In a family all their own- learn about red pandas
Sep 12, 2023 · Animal Story
Inside the Slawson Family Asian Big Cat Trek, there’s a round habitat with a tall dawn redwood tree. At a first glance, the habitat might look empty. But if you look high up in the tree branches, you might see a little red face staring back at you.
“If I was going to put a PSA out there for red pandas, I would say, look up,” Zookeeper Jody Sentel said. “Anytime you’re around that habitat, and you don’t see the red pandas, and you don’t see a sign that they’re not there- look up.”
Sedgwick County Zoo is home to two red pandas- Ravi and Sunsari. And although they live alongside Asian big cats at SCZ, red pandas are not felines.
“People commonly think that they resemble raccoons or foxes,” Sentel said. “They are actually in a family all of their own. So, they don’t have any close relatives.”
They aren’t bears either, despite having “panda” in their name. “Red” obviously comes from their fur coloration. “Panda” most likely is derived from “ponya,” a Nepali word that is usually translated to mean “bamboo eater.” An apt name considering in the wild around 95% of their diet consists of bamboo.
Red pandas were actually given their scientific name in 1825. The panda bear wouldn’t be scientifically named until 1869. So, the “lesser panda” predates the “giant panda” by more than four decades.
SCZ has had red pandas since 2009 when the Tiger Trek, now known as the Slawson Family Asian Big Cat Trek, opened.
Sunsari, who turned seven in June 2023, came to SCZ in 2017 from the Smithsonian Conservation Biology Institute. She has a lighter face and is more timid.
“She still enjoys interacting with our keepers, but she’s very aware of everything that’s going on at all times,” Sentel said. “In the beginning, anytime a keeper would go out into the exhibit, she’d just shoot up to the top of a tree. And now she’s usually down at the door waiting for us, wanting her breakfast. So, she’s come a long way.”
Four-year-old Ravi came to SCZ in 2020 from the Oklahoma Zoological Park. Ravi is a deeper red color and is a crowd favorite.
“He is the photogenic guy that everybody knows,” Sentel said. “He’s very curious, very energetic. He’s all over the place all the time. If keepers are out there, he’s ‘helping’ with whatever they’re doing.”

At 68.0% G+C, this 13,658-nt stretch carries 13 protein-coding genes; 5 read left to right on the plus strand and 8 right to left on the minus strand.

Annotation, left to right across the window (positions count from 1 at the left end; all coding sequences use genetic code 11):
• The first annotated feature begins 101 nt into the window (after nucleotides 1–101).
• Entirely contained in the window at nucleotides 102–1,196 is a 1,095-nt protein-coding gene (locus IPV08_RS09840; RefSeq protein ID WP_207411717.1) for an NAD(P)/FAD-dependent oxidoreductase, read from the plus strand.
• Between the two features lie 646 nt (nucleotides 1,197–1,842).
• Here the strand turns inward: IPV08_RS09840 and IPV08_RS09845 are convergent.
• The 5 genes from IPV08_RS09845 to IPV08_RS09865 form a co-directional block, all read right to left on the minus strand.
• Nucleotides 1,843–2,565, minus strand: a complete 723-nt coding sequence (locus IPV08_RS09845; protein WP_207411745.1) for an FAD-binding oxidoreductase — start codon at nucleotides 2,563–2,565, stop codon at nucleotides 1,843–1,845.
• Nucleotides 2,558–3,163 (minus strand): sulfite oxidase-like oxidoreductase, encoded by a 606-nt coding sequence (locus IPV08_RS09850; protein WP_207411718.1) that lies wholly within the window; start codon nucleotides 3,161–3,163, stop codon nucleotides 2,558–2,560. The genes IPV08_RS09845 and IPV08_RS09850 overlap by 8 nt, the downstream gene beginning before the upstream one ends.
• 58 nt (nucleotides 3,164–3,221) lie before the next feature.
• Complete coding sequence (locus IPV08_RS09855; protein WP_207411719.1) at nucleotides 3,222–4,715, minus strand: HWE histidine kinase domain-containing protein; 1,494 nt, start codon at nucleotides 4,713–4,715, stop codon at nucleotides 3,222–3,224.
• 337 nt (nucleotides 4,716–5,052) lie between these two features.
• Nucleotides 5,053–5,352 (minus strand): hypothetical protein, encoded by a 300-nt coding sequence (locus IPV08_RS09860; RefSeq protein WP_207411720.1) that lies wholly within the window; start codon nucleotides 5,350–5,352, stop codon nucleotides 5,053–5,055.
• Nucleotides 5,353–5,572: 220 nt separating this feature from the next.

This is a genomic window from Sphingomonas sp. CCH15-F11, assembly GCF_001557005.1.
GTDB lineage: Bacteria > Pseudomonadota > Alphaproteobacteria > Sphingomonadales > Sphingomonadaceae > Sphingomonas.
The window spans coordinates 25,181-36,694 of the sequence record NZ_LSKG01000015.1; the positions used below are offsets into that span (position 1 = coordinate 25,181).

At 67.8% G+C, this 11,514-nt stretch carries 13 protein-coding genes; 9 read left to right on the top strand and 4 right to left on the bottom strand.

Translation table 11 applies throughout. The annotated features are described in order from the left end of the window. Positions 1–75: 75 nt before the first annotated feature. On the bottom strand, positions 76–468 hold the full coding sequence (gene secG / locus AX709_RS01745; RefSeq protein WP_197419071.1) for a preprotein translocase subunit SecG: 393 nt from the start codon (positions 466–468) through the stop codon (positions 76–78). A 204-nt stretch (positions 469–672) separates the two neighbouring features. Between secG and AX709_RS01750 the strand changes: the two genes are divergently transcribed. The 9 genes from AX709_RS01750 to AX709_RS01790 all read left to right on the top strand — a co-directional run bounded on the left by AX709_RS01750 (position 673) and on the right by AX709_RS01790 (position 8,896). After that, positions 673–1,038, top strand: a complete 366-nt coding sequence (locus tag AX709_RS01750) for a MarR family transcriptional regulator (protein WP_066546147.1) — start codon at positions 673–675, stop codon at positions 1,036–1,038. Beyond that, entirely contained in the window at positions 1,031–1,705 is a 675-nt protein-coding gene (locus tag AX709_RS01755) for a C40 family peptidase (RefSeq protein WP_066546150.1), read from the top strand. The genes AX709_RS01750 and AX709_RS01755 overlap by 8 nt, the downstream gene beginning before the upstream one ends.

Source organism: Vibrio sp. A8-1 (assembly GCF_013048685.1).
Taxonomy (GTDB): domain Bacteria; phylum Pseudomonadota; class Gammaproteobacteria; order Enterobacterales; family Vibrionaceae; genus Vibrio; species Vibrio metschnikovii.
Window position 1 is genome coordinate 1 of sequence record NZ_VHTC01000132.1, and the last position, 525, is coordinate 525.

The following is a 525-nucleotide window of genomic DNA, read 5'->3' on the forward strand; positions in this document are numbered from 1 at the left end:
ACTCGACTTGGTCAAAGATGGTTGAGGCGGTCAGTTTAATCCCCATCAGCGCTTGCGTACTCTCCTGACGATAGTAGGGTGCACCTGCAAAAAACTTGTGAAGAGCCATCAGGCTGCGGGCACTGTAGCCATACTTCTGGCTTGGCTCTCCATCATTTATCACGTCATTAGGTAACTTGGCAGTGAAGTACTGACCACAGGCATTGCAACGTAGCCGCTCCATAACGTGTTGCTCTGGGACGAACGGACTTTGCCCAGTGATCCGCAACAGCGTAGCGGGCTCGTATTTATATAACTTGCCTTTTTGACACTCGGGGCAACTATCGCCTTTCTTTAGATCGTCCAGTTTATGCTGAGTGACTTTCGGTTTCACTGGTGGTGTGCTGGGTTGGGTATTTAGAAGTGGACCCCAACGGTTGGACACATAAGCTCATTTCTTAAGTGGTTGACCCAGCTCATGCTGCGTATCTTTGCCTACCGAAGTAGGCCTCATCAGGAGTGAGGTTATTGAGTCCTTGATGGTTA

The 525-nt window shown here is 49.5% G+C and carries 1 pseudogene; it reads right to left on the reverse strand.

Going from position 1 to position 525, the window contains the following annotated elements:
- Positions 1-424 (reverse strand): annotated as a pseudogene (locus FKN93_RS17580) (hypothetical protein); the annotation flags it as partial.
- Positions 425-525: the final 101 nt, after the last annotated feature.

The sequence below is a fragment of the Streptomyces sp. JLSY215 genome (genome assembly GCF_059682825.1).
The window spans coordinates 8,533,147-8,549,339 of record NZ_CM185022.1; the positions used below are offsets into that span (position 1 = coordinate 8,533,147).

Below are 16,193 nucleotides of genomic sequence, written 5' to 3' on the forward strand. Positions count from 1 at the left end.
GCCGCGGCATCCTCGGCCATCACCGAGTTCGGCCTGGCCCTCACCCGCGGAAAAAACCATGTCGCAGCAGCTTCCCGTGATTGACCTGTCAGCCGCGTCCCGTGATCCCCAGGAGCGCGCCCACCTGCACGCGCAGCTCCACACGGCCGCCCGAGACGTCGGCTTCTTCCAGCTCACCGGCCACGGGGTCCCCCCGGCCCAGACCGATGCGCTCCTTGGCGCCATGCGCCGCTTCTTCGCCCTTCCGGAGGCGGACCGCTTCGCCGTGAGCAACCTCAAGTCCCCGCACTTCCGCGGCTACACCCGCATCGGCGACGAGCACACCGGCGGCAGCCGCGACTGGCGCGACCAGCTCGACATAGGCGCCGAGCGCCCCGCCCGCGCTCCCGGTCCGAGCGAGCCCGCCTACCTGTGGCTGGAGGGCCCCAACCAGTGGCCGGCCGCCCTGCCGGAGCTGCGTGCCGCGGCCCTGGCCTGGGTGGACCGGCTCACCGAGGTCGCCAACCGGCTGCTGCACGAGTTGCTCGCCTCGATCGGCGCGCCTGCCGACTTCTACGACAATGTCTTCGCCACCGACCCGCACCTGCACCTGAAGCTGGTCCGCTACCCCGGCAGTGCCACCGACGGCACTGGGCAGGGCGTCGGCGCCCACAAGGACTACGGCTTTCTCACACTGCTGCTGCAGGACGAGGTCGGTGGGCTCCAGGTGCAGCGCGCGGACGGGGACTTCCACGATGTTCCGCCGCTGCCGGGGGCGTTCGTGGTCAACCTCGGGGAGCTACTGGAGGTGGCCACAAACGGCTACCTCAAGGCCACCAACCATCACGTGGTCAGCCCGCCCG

In the wild, red pandas can be found in the eastern Himalayas and southwestern China. They live in temperate forests of coniferous trees at elevations between 6,600 and 14,100 ft.
“Red pandas actually migrate vertically as the temperature rises and falls,” Sentel said. “In the colder months, they’ll move lower down the mountains, and in the warmer months, they’ll move higher to stay cool.”
Red pandas are also a flagship species. A flagship species is a species chosen to help raise awareness and support for conservation efforts. They’re like a mascot.
“They are so charismatic,” Sentel said. “Sometimes they’ll put that cute little face on a really important message so the project will gain traction. And the things that we do to benefit the red pandas will also benefit many other species and the forests in the region.”
In the wild, red pandas are endangered. Habitat fragmentation and destruction of forests severely affect their population. Poaching also plays a role. Red pandas are hunted for their fur, but are also sometimes killed by traps set for other wildlife.
Organizations like The Red Panda Network are working to help maintain the red panda population. Through research and monitoring, habitat restoration, education and outreach, they’re helping ensure red pandas will be around for future generations.
By becoming a Zoo Pal through the Sedgwick County Zoo, you can help to directly fund the care of our red pandas, Ravi and Sunsari.
The next time you visit the Asian Big Cat Trek and find yourself peering into the red panda enclosure, remember to keep your eyes open for red fur and bushy tails. And when in doubt – look up!
Want to learn more? Listen to our podcast episode about Red Pandas